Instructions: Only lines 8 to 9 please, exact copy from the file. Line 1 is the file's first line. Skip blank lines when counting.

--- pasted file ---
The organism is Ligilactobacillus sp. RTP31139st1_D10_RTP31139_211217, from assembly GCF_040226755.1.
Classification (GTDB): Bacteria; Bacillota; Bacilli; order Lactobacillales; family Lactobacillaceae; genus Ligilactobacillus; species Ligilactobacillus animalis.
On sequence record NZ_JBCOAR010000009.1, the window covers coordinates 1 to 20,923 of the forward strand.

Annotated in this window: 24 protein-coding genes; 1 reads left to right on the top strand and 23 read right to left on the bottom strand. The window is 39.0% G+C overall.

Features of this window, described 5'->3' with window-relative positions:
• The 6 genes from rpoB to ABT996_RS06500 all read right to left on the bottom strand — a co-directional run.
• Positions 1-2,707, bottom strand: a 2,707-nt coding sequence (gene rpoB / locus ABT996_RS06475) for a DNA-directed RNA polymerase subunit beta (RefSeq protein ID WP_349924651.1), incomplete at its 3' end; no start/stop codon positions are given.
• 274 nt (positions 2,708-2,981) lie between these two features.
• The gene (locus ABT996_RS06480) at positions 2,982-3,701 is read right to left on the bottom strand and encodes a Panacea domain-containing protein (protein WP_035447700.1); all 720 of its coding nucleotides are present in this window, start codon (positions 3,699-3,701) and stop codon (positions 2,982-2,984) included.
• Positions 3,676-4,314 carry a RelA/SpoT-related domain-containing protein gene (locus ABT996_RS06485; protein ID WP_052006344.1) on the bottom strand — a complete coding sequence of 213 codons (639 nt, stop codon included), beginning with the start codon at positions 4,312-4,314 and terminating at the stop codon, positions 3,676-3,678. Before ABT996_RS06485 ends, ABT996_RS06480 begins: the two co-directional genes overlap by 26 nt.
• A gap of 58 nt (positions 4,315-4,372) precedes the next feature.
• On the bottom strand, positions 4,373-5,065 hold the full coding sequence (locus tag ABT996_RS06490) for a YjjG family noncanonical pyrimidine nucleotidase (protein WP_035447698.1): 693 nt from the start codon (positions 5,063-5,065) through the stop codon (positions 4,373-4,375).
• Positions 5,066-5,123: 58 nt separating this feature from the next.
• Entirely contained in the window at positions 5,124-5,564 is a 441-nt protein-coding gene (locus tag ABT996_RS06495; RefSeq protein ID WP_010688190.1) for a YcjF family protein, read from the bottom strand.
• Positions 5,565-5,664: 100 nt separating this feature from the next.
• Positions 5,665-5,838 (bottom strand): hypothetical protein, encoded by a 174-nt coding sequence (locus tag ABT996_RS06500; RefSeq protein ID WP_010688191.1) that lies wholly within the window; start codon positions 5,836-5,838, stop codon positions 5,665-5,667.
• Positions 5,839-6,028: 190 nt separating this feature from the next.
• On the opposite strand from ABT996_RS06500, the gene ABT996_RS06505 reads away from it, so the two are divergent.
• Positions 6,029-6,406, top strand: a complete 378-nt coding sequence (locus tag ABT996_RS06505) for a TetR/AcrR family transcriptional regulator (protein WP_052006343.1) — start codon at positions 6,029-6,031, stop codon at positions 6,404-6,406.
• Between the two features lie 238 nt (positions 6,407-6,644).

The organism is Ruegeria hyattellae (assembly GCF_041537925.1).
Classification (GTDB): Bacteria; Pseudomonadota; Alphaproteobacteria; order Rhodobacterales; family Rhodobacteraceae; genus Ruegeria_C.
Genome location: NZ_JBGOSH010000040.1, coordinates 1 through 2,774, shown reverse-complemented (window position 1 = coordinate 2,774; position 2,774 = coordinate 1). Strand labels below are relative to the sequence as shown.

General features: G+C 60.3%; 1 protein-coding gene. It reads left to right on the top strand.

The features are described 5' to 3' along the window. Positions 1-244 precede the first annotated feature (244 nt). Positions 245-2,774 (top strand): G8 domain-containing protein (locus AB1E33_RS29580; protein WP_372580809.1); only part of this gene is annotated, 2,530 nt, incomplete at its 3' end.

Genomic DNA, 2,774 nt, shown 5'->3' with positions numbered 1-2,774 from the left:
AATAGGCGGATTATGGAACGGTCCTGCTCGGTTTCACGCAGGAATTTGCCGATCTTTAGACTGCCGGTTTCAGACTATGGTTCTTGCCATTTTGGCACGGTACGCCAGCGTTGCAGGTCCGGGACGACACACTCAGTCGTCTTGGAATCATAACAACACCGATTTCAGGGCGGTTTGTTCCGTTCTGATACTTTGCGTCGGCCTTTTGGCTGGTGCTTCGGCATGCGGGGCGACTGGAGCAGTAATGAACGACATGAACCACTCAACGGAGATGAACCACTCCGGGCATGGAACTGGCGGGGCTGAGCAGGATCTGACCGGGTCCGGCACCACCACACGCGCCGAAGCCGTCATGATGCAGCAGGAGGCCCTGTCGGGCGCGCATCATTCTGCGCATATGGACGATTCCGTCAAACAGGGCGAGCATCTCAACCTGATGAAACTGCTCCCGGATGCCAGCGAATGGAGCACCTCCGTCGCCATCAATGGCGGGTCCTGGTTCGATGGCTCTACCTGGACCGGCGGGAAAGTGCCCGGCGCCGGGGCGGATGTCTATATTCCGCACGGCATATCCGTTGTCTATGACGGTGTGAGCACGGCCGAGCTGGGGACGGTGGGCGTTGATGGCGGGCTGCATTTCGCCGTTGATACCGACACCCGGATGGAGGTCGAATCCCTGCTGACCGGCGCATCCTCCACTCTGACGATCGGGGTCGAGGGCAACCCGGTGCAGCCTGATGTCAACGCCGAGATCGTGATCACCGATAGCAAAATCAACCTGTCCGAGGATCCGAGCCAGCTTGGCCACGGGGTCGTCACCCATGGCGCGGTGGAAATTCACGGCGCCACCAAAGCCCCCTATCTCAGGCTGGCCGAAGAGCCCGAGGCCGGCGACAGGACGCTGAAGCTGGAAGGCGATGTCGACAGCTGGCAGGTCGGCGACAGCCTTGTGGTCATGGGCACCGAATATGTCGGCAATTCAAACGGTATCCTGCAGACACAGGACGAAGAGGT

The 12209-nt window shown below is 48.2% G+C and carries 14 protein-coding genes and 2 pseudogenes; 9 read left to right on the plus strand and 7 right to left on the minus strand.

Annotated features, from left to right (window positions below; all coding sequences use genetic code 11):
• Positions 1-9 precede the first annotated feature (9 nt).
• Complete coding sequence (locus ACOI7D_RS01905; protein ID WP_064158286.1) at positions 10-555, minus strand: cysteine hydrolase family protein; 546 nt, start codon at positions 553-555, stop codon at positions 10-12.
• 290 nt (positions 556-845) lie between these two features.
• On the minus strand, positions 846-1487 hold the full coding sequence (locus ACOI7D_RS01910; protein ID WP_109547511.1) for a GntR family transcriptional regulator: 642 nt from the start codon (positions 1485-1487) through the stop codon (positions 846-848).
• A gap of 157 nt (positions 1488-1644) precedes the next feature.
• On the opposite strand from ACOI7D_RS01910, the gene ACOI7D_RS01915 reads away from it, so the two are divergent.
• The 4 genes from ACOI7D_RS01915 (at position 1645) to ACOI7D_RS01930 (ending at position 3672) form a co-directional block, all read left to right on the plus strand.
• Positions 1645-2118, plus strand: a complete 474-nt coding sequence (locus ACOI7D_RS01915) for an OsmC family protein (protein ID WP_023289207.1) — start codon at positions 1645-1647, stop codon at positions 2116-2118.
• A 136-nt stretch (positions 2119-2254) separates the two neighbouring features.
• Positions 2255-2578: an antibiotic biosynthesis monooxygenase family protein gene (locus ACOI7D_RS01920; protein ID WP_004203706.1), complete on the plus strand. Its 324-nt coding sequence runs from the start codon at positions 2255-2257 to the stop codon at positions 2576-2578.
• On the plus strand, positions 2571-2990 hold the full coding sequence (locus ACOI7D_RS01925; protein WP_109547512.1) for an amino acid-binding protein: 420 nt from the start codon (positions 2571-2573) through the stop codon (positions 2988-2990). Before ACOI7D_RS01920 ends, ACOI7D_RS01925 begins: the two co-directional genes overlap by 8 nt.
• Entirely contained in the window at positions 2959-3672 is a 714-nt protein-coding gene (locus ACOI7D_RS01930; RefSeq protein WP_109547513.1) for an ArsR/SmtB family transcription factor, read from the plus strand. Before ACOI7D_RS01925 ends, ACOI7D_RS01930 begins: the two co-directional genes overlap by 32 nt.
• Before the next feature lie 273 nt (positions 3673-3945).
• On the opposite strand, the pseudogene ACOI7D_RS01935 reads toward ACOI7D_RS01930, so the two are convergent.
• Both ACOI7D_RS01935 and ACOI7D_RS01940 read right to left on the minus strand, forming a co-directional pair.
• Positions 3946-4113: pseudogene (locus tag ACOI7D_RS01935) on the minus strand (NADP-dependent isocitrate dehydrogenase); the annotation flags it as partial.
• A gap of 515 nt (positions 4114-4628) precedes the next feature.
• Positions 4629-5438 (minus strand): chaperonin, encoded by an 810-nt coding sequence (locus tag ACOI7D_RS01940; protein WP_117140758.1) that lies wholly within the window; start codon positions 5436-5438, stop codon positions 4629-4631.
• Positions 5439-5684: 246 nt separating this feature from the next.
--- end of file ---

• 274 nt (positions 2,708-2,981) lie between these two features.
• The gene (locus ABT996_RS06480) at positions 2,982-3,701 is read right to left on the bottom strand and encodes a Panacea domain-containing protein (protein WP_035447700.1); all 720 of its coding nucleotides are present in this window, start codon (positions 3,699-3,701) and stop codon (positions 2,982-2,984) included.